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Divorce and Child Depression: Are They Related

Divorce and child depression may very well go hand in hand as parental separation and divorce can be totally devastating for children and teenagers.

Major life changing events are usually the cause of depression, with divorce topping the scale for children and teen depression. Imagine how hard it is to watch the two people you love the most no longer living and guiding you together as it was. With the family unit broken, lives turned upside down you may have to watch for the onset of child depression.

Children and teens often feel stuck in the middle of their parents divorce and not understanding the new rules to which apply to their new lives. They have a very hard time excepting the realism of divorce and finality that comes with the termination of a marriage.

Every persons reaction and coping mechanisms are different. While many children will handle this new situation with relatively few problems or permanent negative effects while for others, the act of divorce can be very traumatic and long-lived.

The trauma created by divorce is determined by the child's experience of the event, not simply the event itself. Every child in the family could have a dramatically different emotional reaction to the changes related to divorce. Some children believe that they caused the breakdown of the marriage.

Your attitude and coping skills will shape your children's attitude. The words and actions you choose can either expose your children to unnecessary emotional pain or help them develop in positive ways.

Depression and anxiety may start at the separation by my occur for years after the divorce. It may also reoccur during special events, weekends, holidays, birthdays or any time your child misses the complete family unit.

Here are some steps suggested by Dr. Sharmistha Barai to decrease the chance of your divorce and child depression

  • Honesty is the best policy: Be honest with yourself about the potential for emotional trauma in your individual children.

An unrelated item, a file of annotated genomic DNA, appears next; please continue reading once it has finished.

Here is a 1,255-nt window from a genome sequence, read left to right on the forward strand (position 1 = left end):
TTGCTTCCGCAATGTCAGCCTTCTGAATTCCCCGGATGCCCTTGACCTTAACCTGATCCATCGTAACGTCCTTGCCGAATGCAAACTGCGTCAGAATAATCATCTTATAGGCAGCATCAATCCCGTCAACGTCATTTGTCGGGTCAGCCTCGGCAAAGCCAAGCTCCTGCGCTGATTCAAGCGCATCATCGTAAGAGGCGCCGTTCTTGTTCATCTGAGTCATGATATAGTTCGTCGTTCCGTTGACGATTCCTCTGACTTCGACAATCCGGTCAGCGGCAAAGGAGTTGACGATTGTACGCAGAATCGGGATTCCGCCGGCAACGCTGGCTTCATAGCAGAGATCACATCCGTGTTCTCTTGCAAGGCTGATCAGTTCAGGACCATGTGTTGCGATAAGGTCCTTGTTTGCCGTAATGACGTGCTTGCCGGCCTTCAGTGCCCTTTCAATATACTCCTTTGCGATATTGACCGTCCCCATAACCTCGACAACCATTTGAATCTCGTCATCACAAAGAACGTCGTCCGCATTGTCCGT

• Communication: Allow your children to communicate openly with each parent. 
  • Choices: By offering your children choices, whenever possible, will increase their sense of control over their lives.
  • Support: Get the proper support for yourself and your children, It may differ for each individual.
  • Normal Activities: By keeping life as normal as you can with the same routine, same activities. 

There is nothing more agonizing in divorce than seeing the effect it has on your child? Even though the marriage ending may be a good thing the result it has on children can still be devastating. Learning ways to help your children cope with the negative long and short term effects of separation and divorce can help to prevent depression and decrease the effects of divorce and child depression.

Dr. Sharmistha Barai, MD is a leading Child & Adolescent psychiatrist based in Saint Louis, Missouri, using her talents and expertise to treat clients for depression, anxiety, schizophrenia, bipolar and personality disorders. She completed a MBBS degree (medical degree equivalent) at Lady Hardings Medical College, in New Delhi, India (2002). Dr. Sharmistha specializes in general psycho-geriatrics, child and adolescent psychiatry, drug and alcohol.
To read more, please visit here: https://sharmisthabarai.wixsite.com/blog/
 

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